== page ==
Got a medicine cabinet full of unused pills? The Huron County Sheriff’s Office is here to help. Drop by this Saturday and make your home—and community—a safer place.
The former B&B has been featured on Pure Michigan, two Haunted Michigan travel books and highlighted in a paranormal documentary and a movie.
Looking for the perfect beach spot in Lexington, MI? Our comprehensive guide covers everything from dog-friendly beaches to scenic parks along M-25. Dive in to find your next beach destination.
Indigenous Peoples of Michigan, the Anishinabeg, view the White Rock on the edge of the Lake Huron shore as a sacred site. The rock was much, much larger than it appears today. (Which is 2019 is mostly underwater). The Indian ensured that fresh game and food items were placed on the site as an offering. Gitchie Manitou or Great Spirit would recognize the offering by the Anishinabeg as a token of thanks for the bounty and richness of the peninsula.
Looking for a new hobby? Take a virtual journey of beach metal detecting in Michigan. From understanding the principles to discovering the best spots and tips, this guide has you covered. Unearth the hidden treasures and stories that lie beneath Michigan’s sandy shores.
In 1909 the Michigan state legislature changed the name of Bad Axe to Huron subject to a referendum of the voters of the city. That vote has yet to happen.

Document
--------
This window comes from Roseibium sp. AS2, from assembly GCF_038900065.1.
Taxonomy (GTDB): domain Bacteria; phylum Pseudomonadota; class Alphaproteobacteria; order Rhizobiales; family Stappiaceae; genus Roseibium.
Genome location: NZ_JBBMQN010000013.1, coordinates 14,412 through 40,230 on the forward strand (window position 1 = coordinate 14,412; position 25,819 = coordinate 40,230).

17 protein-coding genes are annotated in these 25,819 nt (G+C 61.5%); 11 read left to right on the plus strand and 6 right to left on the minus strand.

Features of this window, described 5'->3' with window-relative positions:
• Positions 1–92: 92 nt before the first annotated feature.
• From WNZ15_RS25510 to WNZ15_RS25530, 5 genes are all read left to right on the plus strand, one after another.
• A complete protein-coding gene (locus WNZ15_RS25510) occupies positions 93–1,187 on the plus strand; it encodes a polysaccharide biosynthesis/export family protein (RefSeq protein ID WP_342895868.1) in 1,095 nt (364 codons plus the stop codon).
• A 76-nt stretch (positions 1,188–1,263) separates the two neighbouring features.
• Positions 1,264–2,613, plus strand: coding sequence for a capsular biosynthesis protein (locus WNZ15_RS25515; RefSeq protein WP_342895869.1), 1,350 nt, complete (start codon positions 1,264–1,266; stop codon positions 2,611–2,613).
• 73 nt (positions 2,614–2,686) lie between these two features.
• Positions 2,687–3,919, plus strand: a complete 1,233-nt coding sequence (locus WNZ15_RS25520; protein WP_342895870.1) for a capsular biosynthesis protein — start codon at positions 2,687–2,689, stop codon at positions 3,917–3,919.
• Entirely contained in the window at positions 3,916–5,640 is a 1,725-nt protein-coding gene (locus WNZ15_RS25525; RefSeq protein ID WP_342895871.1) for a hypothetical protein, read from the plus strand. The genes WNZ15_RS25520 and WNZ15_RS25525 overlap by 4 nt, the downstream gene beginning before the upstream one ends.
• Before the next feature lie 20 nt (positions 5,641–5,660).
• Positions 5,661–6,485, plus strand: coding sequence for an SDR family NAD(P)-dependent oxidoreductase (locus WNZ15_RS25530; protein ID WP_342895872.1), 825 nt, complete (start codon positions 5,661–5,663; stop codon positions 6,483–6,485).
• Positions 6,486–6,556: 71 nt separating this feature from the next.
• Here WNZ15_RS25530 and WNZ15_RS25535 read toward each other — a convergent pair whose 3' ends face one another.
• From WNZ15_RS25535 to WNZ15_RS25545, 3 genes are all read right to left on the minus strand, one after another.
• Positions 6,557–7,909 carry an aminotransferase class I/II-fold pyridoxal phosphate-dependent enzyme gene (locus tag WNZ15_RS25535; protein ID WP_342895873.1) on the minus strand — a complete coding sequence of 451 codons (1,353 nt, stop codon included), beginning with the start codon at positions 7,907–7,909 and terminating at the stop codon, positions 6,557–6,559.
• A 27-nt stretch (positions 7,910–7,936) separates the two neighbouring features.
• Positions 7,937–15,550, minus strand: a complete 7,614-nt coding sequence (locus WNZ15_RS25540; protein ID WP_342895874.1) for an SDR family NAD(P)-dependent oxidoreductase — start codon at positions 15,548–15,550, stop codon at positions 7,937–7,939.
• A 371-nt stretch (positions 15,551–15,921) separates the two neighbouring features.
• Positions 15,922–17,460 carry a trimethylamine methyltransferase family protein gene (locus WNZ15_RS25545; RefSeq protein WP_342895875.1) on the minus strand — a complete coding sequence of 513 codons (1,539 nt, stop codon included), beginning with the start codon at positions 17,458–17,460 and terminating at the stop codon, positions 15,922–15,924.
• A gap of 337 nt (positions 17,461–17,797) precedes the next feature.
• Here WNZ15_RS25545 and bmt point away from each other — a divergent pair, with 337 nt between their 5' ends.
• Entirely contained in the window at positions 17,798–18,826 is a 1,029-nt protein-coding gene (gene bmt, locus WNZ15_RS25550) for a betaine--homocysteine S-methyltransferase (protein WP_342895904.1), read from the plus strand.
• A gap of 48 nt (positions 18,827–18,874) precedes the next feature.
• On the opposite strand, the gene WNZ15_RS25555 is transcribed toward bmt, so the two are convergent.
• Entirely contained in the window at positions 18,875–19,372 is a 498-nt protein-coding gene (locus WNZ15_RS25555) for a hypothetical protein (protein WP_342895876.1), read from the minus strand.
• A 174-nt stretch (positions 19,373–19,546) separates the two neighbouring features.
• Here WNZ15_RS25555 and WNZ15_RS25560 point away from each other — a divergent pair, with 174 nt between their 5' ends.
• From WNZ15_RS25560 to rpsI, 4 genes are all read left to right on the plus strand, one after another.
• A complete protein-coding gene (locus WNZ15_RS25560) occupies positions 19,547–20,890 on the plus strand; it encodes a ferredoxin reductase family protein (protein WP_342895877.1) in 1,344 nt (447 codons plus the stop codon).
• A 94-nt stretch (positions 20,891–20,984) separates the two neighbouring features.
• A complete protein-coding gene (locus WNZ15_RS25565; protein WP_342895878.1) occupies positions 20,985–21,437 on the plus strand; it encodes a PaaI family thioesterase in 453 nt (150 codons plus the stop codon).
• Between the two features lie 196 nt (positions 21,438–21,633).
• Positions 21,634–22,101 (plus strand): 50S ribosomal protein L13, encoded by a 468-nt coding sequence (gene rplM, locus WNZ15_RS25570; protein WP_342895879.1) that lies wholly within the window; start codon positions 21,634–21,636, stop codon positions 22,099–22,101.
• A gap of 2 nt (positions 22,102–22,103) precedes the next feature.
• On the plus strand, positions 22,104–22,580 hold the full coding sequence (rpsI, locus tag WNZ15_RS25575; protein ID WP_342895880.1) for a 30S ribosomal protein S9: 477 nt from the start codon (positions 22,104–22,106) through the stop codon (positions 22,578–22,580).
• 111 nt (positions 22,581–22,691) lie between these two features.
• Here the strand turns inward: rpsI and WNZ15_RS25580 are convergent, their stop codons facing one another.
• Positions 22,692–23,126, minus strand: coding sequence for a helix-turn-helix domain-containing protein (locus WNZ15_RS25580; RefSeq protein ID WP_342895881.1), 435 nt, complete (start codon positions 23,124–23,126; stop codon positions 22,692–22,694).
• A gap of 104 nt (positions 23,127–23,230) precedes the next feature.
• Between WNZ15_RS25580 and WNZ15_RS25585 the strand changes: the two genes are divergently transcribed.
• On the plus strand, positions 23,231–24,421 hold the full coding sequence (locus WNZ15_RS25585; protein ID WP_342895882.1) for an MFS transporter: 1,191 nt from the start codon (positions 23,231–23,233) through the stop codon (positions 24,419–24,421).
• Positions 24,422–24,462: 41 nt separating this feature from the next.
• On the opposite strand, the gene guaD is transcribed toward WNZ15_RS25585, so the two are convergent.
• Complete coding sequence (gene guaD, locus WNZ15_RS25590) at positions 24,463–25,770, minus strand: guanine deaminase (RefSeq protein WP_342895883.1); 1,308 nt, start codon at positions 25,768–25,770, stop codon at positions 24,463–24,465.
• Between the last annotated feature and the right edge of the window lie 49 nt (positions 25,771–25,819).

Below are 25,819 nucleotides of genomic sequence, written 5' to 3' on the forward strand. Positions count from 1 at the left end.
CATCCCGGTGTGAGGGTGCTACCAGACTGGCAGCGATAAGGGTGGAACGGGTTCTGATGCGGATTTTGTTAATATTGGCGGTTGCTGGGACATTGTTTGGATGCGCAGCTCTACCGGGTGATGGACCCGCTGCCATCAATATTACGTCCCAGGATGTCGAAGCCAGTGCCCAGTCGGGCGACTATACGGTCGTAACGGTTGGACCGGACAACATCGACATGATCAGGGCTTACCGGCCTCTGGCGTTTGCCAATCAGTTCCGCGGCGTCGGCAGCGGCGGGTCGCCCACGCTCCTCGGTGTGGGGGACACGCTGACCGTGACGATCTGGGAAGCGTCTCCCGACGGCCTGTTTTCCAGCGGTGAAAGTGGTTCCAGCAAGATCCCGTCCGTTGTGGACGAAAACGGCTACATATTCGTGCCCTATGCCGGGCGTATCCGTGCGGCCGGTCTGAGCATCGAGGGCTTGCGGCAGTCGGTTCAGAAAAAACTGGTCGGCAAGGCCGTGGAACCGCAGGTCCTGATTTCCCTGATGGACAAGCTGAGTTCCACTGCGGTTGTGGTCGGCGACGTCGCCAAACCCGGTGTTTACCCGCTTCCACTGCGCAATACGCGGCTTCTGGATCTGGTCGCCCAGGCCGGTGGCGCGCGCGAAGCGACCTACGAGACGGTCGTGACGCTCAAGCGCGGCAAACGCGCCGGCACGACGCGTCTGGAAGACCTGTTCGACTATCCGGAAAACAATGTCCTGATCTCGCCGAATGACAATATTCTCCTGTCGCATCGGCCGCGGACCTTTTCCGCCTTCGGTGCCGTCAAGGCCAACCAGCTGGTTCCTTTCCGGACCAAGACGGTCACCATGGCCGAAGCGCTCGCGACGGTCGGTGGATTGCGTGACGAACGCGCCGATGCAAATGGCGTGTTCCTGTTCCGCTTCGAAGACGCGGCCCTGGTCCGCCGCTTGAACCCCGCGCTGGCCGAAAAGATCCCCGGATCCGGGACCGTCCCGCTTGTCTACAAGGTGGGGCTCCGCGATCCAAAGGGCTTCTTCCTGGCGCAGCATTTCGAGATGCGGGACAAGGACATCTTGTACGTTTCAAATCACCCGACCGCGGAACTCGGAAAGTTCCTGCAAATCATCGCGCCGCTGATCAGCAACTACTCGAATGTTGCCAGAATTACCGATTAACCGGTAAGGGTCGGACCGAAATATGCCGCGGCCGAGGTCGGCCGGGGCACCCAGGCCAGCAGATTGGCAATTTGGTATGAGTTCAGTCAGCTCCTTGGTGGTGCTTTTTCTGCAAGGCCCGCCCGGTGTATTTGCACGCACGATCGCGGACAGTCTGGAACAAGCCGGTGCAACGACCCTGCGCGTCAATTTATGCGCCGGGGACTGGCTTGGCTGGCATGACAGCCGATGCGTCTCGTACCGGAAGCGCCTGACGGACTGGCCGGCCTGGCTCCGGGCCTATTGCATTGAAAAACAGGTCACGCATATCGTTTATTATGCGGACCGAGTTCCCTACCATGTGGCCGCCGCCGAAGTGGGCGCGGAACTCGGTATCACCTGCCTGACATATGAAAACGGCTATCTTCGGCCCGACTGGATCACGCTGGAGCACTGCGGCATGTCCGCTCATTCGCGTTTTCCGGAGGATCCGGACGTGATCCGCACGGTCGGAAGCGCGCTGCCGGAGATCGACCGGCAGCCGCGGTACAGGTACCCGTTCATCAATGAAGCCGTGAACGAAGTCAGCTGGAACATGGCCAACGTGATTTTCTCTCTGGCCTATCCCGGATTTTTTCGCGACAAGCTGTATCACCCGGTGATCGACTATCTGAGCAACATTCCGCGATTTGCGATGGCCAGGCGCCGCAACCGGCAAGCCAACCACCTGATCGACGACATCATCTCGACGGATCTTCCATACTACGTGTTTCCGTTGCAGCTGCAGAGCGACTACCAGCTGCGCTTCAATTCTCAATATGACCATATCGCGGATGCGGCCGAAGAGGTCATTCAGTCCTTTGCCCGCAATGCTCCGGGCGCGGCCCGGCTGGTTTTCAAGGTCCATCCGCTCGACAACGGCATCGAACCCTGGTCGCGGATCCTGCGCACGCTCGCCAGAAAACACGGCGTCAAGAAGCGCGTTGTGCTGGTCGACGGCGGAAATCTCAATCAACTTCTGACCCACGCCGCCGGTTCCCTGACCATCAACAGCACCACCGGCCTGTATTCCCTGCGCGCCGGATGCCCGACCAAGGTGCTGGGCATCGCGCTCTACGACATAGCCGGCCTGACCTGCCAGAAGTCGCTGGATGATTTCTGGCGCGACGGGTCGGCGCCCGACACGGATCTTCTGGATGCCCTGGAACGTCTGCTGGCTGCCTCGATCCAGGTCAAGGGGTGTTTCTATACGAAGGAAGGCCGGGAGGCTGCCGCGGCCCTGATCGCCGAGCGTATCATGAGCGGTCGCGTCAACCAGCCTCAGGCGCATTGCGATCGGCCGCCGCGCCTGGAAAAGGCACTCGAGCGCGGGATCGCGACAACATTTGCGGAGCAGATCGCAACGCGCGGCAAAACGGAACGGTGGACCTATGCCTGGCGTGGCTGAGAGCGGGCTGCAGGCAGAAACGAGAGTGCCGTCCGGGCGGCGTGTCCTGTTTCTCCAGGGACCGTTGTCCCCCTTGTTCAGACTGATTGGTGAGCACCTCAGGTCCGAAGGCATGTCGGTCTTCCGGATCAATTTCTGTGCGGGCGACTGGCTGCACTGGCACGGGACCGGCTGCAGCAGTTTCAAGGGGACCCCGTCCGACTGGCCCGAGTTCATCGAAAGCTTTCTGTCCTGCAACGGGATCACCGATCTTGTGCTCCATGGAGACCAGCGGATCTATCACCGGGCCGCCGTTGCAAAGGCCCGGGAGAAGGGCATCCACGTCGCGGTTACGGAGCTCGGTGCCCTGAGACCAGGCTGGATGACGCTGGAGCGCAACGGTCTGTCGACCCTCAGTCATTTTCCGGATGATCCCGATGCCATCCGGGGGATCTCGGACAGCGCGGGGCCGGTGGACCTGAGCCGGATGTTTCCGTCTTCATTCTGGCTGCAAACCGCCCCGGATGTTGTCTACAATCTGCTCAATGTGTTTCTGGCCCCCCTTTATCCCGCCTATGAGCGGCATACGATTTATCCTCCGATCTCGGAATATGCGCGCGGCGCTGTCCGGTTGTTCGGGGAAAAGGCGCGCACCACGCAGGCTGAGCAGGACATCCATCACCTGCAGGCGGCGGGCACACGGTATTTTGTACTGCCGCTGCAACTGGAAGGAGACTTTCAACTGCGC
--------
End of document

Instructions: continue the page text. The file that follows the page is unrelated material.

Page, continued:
Dive into the rich history of Wenona Beach Amusement Park, once dubbed the Coney Island of the Great Lakes. Discover its rise to fame, iconic attractions, and why it eventually had to close its doors. A must-read for history buffs and Michigan locals alike.
Nestled within the mighty Canadian Rockies, Banff Hot Springs had an interesting birth. In 1883, during the construction of the Canadian Pacific Railway, three railway workers stumbled upon thermal springs on Sulfur Mountain’s northeast slope. To protect these natural resources, they made the bold move of establishing Canada’s first national park, Banff National Park, in 1885, and declared the hot springs as reserved land. The Banff Upper Hot Springs we see today, managed by Parks Canada, is one of nine naturally occurring hot springs in the park.